|Pacific Plant Genetic Resources|
PGR networks have been instrumental in strengthening national programmes and international collaboration in all regions of the world. There is especially strong rationale for a network in the Pacific, because the region is made up of small, isolated countries which nevertheless share many crops, agricultural systems, and indeed problems. This combination of isolation and commonalities is well-suited to a network which can facilitate the sharing of resources and information. This was recognized by the Pacific Ministers of Agriculture, who in 1996, resolved “to put in place, both in their countries and through regional cooperation, policies to conserve, protect and best utilize their plant genetic resources,” and asked the Secretariat of the Pacific Community (SPC) to help. The SPC LRD responded to this resolution through the establishment of Regional Germplasm Centre (RGC) in 1998 – this is now the Centre for Pacific Crops and Trees (CePaCT), and also by putting in place the Pacific Agricultural Plant Genetic Resources Network, or PAPGREN. The concept of a PGR network was endorsed by Pacific Directors of Agriculture in 2001.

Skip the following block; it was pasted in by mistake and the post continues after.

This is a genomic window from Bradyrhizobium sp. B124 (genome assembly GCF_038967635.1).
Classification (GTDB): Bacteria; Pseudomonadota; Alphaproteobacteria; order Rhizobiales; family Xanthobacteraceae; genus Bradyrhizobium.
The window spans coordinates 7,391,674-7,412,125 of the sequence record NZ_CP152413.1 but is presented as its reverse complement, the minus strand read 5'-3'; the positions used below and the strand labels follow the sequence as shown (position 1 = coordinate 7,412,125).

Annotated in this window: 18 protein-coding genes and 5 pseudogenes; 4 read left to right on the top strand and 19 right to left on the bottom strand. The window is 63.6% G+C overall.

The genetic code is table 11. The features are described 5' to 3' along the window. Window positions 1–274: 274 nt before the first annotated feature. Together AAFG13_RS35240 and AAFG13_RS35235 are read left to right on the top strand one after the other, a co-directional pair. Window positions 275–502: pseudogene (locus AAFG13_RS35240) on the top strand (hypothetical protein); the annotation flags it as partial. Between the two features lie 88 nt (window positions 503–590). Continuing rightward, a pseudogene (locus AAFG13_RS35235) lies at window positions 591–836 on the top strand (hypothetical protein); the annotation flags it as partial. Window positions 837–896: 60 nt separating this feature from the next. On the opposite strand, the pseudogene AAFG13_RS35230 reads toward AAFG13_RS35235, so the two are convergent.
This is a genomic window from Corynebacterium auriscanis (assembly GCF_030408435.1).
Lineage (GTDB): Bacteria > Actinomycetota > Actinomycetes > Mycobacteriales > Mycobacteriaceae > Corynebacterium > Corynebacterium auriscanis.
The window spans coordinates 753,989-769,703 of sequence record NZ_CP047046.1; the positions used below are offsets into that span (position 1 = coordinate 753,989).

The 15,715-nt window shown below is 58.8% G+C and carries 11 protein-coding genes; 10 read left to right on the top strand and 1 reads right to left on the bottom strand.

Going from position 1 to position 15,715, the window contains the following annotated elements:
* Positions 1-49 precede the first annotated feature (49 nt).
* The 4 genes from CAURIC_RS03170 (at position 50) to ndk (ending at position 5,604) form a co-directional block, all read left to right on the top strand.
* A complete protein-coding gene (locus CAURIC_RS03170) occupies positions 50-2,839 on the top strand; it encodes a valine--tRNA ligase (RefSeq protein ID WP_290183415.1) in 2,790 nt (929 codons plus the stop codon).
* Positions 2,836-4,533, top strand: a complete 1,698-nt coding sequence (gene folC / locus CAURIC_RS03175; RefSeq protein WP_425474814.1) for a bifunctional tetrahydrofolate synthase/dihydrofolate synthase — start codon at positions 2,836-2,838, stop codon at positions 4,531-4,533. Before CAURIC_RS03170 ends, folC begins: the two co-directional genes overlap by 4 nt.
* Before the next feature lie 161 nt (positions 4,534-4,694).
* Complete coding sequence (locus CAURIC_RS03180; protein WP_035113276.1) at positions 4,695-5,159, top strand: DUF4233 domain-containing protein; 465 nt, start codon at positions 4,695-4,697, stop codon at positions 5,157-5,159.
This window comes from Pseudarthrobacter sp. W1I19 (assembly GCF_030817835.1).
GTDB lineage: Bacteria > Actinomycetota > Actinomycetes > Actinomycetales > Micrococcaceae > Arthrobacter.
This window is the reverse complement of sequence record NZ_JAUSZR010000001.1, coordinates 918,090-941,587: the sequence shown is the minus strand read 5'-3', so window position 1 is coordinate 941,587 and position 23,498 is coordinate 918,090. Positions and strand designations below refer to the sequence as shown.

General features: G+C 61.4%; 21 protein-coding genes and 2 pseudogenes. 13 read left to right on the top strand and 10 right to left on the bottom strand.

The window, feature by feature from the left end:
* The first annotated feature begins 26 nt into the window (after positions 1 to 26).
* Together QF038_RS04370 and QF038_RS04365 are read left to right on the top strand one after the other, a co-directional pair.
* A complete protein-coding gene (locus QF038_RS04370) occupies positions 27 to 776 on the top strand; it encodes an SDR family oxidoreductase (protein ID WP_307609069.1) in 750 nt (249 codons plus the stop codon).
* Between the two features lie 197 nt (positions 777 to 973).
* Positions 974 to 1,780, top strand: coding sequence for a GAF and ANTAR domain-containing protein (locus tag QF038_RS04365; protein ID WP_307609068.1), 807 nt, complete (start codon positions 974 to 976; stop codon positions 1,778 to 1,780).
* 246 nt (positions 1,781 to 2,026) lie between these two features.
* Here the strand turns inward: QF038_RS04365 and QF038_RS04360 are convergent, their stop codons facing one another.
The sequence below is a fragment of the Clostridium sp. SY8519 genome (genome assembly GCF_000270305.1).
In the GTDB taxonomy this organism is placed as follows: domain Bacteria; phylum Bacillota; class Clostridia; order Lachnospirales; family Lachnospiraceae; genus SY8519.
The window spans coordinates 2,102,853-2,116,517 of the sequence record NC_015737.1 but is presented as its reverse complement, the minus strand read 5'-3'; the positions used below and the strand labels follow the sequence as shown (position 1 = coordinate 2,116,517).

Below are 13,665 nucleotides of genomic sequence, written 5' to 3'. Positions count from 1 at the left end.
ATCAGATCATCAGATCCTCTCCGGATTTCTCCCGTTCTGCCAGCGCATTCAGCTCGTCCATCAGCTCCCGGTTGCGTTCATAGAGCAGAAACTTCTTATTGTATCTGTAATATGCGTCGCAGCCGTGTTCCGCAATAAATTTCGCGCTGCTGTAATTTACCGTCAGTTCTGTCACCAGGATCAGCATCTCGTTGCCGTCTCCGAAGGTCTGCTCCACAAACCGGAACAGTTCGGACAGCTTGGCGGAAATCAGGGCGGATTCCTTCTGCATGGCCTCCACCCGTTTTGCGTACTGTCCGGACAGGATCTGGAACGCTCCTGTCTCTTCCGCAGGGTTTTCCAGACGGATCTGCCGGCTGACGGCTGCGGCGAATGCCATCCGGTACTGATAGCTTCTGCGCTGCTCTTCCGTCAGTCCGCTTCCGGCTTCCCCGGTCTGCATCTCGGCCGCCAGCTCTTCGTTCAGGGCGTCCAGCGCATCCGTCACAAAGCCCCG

The overall objective of PAPGREN has been: “To promote the conservation and use of the genetic resources of crops of local importance in order to ensure long-term conservation and access to these genetic resources by Pacific Island populations, which in turn will contribute to sustainable development, food security and income generation. The key outputs of Phase 1 and Phase 2 have focused on: